With Physics in the 20th Century ($49.50), publisher Harry N. Abrams has finally done for Einstein, Bethe and Feynman what it did for Picasso, Pollock and Johns: turned their life's work into a fabulous art book. Author Curt Suplee's concise and jaunty tour of the great ideas and instruments of the past century necessarily plays second cyclotron to the glorious images, most of them made possible by perhaps the physical century's greatest legacy: the computer. At far left, 48 atoms dance on the surface of a copper crystal, as seen through a scanning tunneling microscope. Near left, Benoit B. Mandelbrot's famous fractal set. Below, a computer simulation of a piece of the universe.
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ANIMATION: Hydrangea Colors: It’s All in the Soil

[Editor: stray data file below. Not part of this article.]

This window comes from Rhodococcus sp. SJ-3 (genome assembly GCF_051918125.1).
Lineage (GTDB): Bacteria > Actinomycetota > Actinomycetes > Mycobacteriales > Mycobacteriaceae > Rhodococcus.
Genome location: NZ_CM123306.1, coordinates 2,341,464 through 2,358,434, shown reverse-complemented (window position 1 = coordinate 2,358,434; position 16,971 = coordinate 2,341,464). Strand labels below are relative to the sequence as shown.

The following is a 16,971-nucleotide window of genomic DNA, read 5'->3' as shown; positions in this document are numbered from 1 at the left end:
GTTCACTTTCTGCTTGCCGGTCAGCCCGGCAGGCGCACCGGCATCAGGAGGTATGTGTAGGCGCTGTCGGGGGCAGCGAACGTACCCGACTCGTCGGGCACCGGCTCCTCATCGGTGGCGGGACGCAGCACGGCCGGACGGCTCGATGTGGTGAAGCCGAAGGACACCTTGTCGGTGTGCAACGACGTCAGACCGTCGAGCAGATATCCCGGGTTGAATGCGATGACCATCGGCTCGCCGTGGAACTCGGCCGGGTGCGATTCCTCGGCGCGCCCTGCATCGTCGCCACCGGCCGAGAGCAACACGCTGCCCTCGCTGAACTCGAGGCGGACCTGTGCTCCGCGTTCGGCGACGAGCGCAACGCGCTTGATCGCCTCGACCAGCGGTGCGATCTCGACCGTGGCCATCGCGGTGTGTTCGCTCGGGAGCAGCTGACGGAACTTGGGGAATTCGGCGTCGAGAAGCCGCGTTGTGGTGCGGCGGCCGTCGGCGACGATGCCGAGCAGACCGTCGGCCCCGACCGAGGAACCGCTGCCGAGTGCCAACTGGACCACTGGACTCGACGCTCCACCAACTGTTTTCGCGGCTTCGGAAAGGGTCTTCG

The Hydrangea macrophylla (big-leafed hydrangea) plant is the only known plant that can 'detect' the pH level in surrounding soil!
One of the world’s most popular ornamental flowers, it conceals a bouquet of biological and biochemical surprises. The iconic “snowball” shaped hydrangea blooms are a common staple of backyard gardens.
Hydrangea colors ultimately depend on the availability of aluminum ions(Al3+) within the soil.
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